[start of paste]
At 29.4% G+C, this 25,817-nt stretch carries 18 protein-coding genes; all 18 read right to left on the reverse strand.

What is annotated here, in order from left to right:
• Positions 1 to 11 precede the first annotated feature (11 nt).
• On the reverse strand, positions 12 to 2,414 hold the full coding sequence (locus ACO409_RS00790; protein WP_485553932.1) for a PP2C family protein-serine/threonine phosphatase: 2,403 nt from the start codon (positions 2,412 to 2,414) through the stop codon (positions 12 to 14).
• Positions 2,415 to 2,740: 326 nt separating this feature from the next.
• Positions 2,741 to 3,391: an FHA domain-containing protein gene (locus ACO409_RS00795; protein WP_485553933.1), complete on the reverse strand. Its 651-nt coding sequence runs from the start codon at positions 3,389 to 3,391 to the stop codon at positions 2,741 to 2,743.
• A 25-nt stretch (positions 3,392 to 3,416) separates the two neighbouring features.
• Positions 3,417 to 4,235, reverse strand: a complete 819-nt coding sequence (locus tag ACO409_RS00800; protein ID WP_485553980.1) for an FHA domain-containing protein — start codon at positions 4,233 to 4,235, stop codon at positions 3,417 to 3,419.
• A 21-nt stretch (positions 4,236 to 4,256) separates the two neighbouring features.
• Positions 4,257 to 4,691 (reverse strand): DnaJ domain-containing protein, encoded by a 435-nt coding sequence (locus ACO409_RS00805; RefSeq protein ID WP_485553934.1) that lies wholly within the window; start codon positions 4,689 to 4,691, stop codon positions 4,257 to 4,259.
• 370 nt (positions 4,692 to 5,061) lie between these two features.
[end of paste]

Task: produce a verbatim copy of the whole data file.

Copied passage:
At 29.4% G+C, this 25,817-nt stretch carries 18 protein-coding genes; all 18 read right to left on the reverse strand.

What is annotated here, in order from left to right:
• Positions 1 to 11 precede the first annotated feature (11 nt).
• On the reverse strand, positions 12 to 2,414 hold the full coding sequence (locus ACO409_RS00790; protein WP_485553932.1) for a PP2C family protein-serine/threonine phosphatase: 2,403 nt from the start codon (positions 2,412 to 2,414) through the stop codon (positions 12 to 14).
• Positions 2,415 to 2,740: 326 nt separating this feature from the next.
• Positions 2,741 to 3,391: an FHA domain-containing protein gene (locus ACO409_RS00795; protein WP_485553933.1), complete on the reverse strand. Its 651-nt coding sequence runs from the start codon at positions 3,389 to 3,391 to the stop codon at positions 2,741 to 2,743.
• A 25-nt stretch (positions 3,392 to 3,416) separates the two neighbouring features.
• Positions 3,417 to 4,235, reverse strand: a complete 819-nt coding sequence (locus tag ACO409_RS00800; protein ID WP_485553980.1) for an FHA domain-containing protein — start codon at positions 4,233 to 4,235, stop codon at positions 3,417 to 3,419.
• A 21-nt stretch (positions 4,236 to 4,256) separates the two neighbouring features.
• Positions 4,257 to 4,691 (reverse strand): DnaJ domain-containing protein, encoded by a 435-nt coding sequence (locus ACO409_RS00805; RefSeq protein ID WP_485553934.1) that lies wholly within the window; start codon positions 4,689 to 4,691, stop codon positions 4,257 to 4,259.
• 370 nt (positions 4,692 to 5,061) lie between these two features.